Local News

Weight Loss Success: Portion Size, Exercise Schedule Helps Raleigh Woman Shed Unwanted Pounds

Posted April 30, 2003

— Most people do not want to admit it, but just about everyone has tried to lose weight at least once. Over the next few weeks, WRAL's Health Team is profiling people who have lost weight -- and shows how they are keeping it off.

If you see Laura Wickwar walking or running along Raleigh's Capital Greenway, just try to keep up! Wickwar is fit, healthy and happy -- but she was not always this way.

Two years ago, Wickwar weighed more than 230 pounds. WRAL's Health Team first met her a year ago, when she was featured in a story about weight loss.

Wickwar said seeing herself on TV made her realize how she really looked.

"I think sometimes you stop looking at yourself and you don't realize how heavy you've let yourself get," Wickwar said.

So she got serious about losing weight.

"I knew that I would feel better, but I wanted to look better too," she said. "I went from 230 to 165 pounds."

Wickwar said she lost 65 pounds over two years. How did she do it? First, Wickwar controlled her portion sizes.

"If I were to give myself 8 ounces of meat, instead I gave myself 4 ounces of meat. I just did that meal by meal," she said.

Wickwar switched from diet soda to water.

"I think it made me full and that was part of stopping me from snacking," she said.

Wickwar is also active in a low-cost weight loss support group called Taking Off Pounds Sensibly (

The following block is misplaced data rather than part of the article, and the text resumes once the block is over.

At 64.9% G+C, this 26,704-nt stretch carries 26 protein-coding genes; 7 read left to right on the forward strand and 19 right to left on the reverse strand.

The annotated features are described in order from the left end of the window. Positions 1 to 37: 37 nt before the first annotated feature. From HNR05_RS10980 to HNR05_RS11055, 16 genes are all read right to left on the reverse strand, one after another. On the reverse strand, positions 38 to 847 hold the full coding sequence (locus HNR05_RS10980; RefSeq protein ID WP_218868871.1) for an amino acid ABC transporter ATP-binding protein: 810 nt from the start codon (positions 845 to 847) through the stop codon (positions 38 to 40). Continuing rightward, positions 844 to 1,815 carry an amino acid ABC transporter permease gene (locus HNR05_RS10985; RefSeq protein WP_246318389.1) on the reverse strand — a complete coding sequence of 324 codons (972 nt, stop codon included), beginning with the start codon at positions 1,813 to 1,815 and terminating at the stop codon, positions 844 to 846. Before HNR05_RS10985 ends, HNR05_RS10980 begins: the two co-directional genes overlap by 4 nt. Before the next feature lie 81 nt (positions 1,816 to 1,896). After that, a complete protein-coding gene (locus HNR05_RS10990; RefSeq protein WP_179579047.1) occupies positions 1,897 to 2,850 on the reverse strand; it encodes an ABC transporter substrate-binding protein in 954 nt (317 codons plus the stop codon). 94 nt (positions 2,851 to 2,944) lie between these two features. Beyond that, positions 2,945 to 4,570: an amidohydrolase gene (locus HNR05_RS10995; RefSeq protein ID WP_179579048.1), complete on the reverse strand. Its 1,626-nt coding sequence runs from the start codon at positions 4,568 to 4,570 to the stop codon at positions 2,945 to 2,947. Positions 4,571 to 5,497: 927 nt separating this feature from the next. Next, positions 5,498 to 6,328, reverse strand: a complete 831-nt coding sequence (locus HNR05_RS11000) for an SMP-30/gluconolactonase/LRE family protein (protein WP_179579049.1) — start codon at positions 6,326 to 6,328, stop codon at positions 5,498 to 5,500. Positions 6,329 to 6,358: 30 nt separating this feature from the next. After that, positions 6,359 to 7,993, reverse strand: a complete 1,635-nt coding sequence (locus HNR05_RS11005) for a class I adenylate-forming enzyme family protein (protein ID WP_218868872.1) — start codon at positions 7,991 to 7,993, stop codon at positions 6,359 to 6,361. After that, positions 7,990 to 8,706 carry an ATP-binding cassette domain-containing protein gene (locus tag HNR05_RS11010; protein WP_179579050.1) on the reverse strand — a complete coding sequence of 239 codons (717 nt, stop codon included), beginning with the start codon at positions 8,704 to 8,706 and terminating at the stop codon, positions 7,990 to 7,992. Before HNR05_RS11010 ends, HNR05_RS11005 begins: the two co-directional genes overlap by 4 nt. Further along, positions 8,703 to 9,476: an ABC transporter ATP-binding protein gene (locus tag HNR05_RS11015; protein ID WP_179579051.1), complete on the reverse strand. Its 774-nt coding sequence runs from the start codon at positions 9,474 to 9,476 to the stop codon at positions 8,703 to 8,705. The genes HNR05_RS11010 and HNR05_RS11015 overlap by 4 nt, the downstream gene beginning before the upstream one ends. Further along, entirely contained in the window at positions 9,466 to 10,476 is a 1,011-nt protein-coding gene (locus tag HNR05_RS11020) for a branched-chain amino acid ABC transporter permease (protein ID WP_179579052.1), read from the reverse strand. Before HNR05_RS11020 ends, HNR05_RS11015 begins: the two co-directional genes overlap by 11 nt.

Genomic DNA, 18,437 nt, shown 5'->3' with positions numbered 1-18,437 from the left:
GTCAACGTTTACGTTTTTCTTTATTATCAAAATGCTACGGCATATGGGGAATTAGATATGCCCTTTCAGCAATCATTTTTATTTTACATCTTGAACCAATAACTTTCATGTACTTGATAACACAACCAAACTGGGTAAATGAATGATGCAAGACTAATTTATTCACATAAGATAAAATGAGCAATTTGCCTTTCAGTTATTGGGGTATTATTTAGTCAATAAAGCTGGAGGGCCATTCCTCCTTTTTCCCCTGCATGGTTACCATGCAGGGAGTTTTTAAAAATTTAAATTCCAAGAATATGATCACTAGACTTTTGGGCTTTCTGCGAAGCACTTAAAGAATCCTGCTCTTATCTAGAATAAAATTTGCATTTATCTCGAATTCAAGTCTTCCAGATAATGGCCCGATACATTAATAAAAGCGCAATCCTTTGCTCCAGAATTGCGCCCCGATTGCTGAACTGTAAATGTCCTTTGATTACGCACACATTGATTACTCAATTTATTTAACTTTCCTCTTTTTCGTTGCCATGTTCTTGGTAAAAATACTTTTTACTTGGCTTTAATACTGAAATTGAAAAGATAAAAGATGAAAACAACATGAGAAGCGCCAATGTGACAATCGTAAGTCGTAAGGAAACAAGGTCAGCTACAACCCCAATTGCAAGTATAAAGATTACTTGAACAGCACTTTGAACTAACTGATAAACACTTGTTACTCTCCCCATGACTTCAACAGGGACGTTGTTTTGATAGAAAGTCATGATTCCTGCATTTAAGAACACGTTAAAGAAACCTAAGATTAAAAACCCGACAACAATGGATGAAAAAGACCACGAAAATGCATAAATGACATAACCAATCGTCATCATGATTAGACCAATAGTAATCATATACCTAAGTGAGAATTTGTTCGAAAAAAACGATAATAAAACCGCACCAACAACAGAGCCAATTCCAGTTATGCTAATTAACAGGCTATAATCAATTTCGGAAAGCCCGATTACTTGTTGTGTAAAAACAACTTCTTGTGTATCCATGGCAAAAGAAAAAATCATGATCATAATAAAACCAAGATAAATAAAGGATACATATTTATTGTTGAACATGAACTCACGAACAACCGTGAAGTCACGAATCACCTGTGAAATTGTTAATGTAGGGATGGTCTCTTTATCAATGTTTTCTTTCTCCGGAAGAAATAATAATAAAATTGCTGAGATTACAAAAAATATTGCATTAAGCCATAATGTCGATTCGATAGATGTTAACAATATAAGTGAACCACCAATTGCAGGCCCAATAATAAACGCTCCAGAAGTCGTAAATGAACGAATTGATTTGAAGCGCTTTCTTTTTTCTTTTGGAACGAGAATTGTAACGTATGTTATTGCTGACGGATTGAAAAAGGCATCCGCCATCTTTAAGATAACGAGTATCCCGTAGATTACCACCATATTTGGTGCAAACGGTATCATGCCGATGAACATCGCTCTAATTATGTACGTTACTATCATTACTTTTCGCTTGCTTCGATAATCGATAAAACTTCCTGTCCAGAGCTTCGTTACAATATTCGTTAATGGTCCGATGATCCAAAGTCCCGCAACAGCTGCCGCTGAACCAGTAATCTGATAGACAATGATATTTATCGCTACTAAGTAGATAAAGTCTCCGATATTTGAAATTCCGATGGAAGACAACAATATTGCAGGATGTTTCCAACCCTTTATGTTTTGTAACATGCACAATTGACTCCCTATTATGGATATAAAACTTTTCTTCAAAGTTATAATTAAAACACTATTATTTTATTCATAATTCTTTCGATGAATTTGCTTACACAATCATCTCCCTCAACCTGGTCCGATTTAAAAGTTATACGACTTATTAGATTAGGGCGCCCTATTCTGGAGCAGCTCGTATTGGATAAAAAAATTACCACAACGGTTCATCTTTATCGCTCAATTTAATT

). She said she depends on daily meetings, weigh-ins, and online chats with others trying to lose weight.

"You just get 24/7 support," she said.

Perhaps her best tip is that she schedules her exercise. Wickwar writes down exercise appointments on her calendar, alongside scheduled doctor visits and Girl Scout meetings. She says that was the key to her sucess.

"I could walk around all day long in my exercise clothes and not go to the gym. But if I had a set time on that calendar, I'll go," said Wickwar, who also keeps a scrapbook of all her milestones.

The latest milestone is training for a 5K breast cancer run.

"This is new territory for me at a lighter weight," Wickwar said.

Her goal is to get her fastest time yet. It is just one more accomplishment for a woman who has already achieved so much.

"I'm just real happy that I lost the weight, that I'm maintaining and keeping it off," she said.

Experts said Wickwar's plan of exercise and watching portion sizes is one that people are more likely to stick with.


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